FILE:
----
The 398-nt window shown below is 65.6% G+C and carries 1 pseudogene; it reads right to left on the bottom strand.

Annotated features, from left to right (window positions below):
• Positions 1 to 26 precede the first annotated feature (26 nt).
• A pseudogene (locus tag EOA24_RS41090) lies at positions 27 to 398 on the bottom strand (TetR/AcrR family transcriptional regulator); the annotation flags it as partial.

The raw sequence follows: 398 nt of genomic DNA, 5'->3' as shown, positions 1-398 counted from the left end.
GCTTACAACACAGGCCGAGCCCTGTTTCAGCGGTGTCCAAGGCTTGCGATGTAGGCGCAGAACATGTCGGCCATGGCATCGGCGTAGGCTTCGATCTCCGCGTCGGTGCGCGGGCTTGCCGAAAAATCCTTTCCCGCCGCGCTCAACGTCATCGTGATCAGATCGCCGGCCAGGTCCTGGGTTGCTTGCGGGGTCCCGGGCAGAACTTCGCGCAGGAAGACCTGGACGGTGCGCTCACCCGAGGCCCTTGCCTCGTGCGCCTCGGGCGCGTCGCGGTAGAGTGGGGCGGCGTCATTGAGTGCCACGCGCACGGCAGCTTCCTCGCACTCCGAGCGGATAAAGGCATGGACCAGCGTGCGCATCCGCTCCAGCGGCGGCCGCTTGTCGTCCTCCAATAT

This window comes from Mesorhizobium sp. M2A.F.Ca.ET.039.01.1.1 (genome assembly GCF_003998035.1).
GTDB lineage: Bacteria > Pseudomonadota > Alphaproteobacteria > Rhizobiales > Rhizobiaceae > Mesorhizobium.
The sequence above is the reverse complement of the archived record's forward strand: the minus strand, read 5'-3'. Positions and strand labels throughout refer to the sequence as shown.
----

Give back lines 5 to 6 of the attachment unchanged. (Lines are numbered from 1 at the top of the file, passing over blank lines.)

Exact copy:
The raw sequence follows: 398 nt of genomic DNA, 5'->3' as shown, positions 1-398 counted from the left end.
GCTTACAACACAGGCCGAGCCCTGTTTCAGCGGTGTCCAAGGCTTGCGATGTAGGCGCAGAACATGTCGGCCATGGCATCGGCGTAGGCTTCGATCTCCGCGTCGGTGCGCGGGCTTGCCGAAAAATCCTTTCCCGCCGCGCTCAACGTCATCGTGATCAGATCGCCGGCCAGGTCCTGGGTTGCTTGCGGGGTCCCGGGCAGAACTTCGCGCAGGAAGACCTGGACGGTGCGCTCACCCGAGGCCCTTGCCTCGTGCGCCTCGGGCGCGTCGCGGTAGAGTGGGGCGGCGTCATTGAGTGCCACGCGCACGGCAGCTTCCTCGCACTCCGAGCGGATAAAGGCATGGACCAGCGTGCGCATCCGCTCCAGCGGCGGCCGCTTGTCGTCCTCCAATAT